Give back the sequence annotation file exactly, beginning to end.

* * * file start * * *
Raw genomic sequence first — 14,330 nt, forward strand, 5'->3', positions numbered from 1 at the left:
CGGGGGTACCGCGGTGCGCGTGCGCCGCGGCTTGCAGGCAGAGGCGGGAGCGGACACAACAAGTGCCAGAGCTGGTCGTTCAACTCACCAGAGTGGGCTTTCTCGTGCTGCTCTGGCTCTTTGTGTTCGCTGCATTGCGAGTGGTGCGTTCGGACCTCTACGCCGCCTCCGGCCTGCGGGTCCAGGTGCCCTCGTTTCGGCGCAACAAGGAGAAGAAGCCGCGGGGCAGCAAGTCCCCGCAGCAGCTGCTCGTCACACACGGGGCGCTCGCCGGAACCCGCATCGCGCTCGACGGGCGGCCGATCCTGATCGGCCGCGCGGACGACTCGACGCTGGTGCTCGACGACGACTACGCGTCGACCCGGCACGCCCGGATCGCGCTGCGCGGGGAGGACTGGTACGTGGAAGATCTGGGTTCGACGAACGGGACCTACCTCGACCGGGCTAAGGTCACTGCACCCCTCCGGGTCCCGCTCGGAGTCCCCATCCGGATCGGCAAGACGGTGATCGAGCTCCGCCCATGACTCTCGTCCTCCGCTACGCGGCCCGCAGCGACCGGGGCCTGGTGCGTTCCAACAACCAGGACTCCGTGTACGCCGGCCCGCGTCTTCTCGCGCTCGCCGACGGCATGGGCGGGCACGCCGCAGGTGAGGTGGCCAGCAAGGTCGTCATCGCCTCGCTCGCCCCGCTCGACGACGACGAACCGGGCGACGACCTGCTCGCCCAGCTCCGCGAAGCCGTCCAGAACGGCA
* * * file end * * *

Raw genomic sequence first — 14,330 nt, forward strand, 5'->3', positions numbered from 1 at the left:
CGGGGGTACCGCGGTGCGCGTGCGCCGCGGCTTGCAGGCAGAGGCGGGAGCGGACACAACAAGTGCCAGAGCTGGTCGTTCAACTCACCAGAGTGGGCTTTCTCGTGCTGCTCTGGCTCTTTGTGTTCGCTGCATTGCGAGTGGTGCGTTCGGACCTCTACGCCGCCTCCGGCCTGCGGGTCCAGGTGCCCTCGTTTCGGCGCAACAAGGAGAAGAAGCCGCGGGGCAGCAAGTCCCCGCAGCAGCTGCTCGTCACACACGGGGCGCTCGCCGGAACCCGCATCGCGCTCGACGGGCGGCCGATCCTGATCGGCCGCGCGGACGACTCGACGCTGGTGCTCGACGACGACTACGCGTCGACCCGGCACGCCCGGATCGCGCTGCGCGGGGAGGACTGGTACGTGGAAGATCTGGGTTCGACGAACGGGACCTACCTCGACCGGGCTAAGGTCACTGCACCCCTCCGGGTCCCGCTCGGAGTCCCCATCCGGATCGGCAAGACGGTGATCGAGCTCCGCCCATGACTCTCGTCCTCCGCTACGCGGCCCGCAGCGACCGGGGCCTGGTGCGTTCCAACAACCAGGACTCCGTGTACGCCGGCCCGCGTCTTCTCGCGCTCGCCGACGGCATGGGCGGGCACGCCGCAGGTGAGGTGGCCAGCAAGGTCGTCATCGCCTCGCTCGCCCCGCTCGACGACGACGAACCGGGCGACGACCTGCTCGCCCAGCTCCGCGAAGCCGTCCAGAACGGCA